The Birthday Cake arrives in cinemas and on digital from July 16th through Signature Entertainment.
Have you ever walked past a small artisan cake shop where all their products line the windows? If you have, I am sure you will agree; the soft, bouncy cakes, glistening chocolate, and thick double cream call to you like a sugar angel from on high. Before long, the allure becomes too much to handle, and you walk through the door. As you order the cake, you are full of optimism and excitement, and as you leave, your treat in hand, you look forward to savouring its delights. But, as you arrive home and unwrap your tasty treat, you realise it no longer seems as lovely as it did in the shop, and as you bite into it, the cake is nothing but a disappointment.
Like that disappointing but alluring cake in the window, Director Jimmy Giannopoulos’ The Birthday Cake looks promising but is ultimately frustrating. Here his star-studded movie is stuffed to the brim with potential and brief moments of brilliance. However, these fleeting moments are lost in an ocean of problems. The Birthday Cake’s issues stem from a lack of space and time to focus on the back story and characters at the film’s heart. Here the narrative arc feels rushed, confusing and full of gaping holes from the first scene to the last, leading to a hollow feeling as the final credits roll. In fact, I wondered whether there was another hour of footage lying on a cutting room floor due to an overzealous editor.
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Gio (Shiloh Fernandez) is a square peg in a round hole. Born into a mob family, Gio is uncomfortable with the responsibilities that sit on his young shoulders following the murder of his father some years before. As a result, Gio’s older cousin Leo (Emory Cohen) has acted as his protector from a young age. But, Leo is also a loose cannon, and as Gio enters his twenties, Leo has already been in and out of prison several times in the family’s ongoing fight with Russian mobsters. Meanwhile, Gio’s mum Sophia (Lorraine Bracco), has never recovered from the murder of her husband and is desperate to protect her son from the family business at all costs.
As Christmas approaches alongside the anniversary of his father’s death, Gio gets ready to attend the annual memorial dinner party, a night led by Gio’s mob boss uncle, Angelo (Val Kilmer). As tradition dictates, Sophia has baked a special cake in memory of her late husband for Gio to transport. However, with Leo having disappeared, Gio feels nervous as he takes to the neon-lit streets of Brooklyn. Of course, Gio is right to feel apprehensive, as this is the night that will change his life forever.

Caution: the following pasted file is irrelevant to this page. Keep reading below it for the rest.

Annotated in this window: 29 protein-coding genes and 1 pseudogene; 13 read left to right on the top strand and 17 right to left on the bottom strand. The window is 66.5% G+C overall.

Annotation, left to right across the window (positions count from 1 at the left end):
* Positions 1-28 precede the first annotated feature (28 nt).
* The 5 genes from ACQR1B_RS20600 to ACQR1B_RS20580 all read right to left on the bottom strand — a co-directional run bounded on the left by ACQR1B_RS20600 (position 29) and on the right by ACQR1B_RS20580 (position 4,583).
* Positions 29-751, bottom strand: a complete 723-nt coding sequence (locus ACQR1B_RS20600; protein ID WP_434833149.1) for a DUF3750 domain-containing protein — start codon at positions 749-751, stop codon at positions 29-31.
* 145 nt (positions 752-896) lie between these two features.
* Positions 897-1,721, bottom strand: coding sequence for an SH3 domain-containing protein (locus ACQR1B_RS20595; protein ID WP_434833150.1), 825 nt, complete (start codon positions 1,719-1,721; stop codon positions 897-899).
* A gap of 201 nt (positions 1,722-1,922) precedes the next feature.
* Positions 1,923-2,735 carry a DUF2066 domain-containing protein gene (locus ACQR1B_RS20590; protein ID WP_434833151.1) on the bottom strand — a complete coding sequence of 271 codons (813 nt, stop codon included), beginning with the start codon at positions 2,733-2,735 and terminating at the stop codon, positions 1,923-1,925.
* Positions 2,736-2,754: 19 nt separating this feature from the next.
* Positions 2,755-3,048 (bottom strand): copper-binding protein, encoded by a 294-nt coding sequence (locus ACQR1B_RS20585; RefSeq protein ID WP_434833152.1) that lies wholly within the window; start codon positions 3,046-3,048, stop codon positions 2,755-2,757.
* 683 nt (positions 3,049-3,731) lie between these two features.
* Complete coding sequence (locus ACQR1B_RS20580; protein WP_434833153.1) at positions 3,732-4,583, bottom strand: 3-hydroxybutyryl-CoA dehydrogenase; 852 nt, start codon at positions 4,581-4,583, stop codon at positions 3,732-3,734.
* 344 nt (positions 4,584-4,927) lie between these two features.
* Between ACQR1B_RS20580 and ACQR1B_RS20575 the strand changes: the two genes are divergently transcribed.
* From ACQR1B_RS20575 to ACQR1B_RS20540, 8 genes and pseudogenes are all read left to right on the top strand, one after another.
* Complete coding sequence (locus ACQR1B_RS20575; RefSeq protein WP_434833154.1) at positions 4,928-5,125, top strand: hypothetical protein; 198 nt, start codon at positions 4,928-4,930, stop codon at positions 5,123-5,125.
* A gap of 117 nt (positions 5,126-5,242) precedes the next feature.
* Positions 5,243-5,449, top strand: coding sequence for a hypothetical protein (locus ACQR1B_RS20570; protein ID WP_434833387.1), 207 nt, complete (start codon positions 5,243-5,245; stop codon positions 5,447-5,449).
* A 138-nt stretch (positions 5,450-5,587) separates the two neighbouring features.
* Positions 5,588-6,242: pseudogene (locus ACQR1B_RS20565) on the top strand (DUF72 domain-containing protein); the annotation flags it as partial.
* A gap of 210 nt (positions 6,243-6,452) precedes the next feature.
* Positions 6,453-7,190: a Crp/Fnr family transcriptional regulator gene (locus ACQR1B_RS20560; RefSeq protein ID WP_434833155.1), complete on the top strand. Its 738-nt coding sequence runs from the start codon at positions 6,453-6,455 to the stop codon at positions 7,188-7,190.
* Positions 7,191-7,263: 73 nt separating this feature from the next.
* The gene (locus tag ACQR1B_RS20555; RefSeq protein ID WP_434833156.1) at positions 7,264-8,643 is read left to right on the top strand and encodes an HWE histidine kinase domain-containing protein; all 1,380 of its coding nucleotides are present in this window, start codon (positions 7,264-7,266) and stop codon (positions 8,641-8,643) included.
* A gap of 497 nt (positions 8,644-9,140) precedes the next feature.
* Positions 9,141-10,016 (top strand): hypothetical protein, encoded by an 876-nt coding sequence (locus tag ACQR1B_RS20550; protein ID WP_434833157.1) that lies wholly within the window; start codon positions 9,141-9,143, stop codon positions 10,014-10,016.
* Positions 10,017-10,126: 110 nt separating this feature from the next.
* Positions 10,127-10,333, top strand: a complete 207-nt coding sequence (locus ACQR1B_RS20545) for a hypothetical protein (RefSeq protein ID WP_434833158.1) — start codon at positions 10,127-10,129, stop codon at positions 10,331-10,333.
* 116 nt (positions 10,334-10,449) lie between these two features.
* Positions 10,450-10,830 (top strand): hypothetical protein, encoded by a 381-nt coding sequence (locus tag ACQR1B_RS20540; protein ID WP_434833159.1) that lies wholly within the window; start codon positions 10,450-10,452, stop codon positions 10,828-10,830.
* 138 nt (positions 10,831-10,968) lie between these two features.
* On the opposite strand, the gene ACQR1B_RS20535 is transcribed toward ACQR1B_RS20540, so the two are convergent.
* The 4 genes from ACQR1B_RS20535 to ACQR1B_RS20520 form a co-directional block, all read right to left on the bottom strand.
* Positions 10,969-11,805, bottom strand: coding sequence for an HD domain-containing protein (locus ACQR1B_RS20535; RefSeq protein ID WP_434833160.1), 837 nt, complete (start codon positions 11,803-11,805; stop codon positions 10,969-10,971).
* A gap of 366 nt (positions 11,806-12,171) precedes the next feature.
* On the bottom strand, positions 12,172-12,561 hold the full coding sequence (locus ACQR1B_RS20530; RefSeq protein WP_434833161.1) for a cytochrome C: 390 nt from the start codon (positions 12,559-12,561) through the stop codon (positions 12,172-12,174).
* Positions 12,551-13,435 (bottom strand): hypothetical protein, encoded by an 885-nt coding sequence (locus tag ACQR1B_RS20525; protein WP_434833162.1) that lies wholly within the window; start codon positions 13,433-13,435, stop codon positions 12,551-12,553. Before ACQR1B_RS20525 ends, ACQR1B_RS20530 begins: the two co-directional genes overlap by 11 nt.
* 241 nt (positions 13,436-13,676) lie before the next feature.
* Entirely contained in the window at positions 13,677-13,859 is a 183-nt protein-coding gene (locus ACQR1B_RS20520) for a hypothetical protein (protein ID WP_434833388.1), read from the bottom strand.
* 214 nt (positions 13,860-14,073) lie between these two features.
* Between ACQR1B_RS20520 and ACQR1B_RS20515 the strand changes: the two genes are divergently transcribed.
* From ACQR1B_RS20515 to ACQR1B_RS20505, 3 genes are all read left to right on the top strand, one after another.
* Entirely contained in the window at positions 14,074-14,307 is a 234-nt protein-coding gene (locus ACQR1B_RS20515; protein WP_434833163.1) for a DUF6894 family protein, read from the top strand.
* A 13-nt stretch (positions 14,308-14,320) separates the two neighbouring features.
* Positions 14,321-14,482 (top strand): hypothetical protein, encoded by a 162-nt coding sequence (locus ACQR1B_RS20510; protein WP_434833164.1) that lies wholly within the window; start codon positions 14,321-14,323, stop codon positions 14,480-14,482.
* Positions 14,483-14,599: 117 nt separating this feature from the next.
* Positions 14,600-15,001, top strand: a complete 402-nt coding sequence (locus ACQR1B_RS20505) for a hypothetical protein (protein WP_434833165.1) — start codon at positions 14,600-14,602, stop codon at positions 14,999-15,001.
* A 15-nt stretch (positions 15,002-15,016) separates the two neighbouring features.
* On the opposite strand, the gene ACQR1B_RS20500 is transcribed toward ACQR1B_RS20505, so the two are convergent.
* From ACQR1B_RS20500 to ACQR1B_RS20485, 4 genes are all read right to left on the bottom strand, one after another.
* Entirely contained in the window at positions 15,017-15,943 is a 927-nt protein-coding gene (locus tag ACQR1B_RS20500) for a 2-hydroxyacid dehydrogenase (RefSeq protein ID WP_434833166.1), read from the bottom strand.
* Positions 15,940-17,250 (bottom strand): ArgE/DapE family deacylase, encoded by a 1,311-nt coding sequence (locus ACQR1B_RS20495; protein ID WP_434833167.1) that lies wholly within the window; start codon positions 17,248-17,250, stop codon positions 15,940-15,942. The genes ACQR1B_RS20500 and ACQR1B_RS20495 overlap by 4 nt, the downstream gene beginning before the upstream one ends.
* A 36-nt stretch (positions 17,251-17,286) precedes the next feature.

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Jimmy Giannopoulos’s modern-day tale of Italian-American Brooklyn mobsters carries enormous potential in mixing elements of Donnie Brasco (1997) and A Bronx Tale (1993). Here the film’s handheld camera work and fly-on-the-wall tour of Brooklyn’s nighttime economy is full of tension, alongside a cracking performance from Fernandez – the neon-lit streets coming alive as we slowly build up to Gio’s arrival at Angelo’s residence, so what’s not to love? Unfortunately, the answer to this question is a lot.
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First, we have Ewan McGregor’s priest, who provides random narration to join the dots in the story. McGregor’s character feels like a mere plot device, with no exploration of his beliefs or role in the family unit. Then we have the rushed prologue featuring Gio as a teenager (David Mazouz). Here, there is no opportunity to define the story’s origins or build any sense of emotional attachment to Gio. Finally, Leo’s story is a mess, a poorly cooked side dish that should have improved the main meal.
If I am right, and there is an alternative cut of this movie languishing on an editing room floor, I hope to see it one day. But, if I am wrong, The Birthday Cake will go down as one of the biggest baking disasters of 2021, with half the ingredients left out.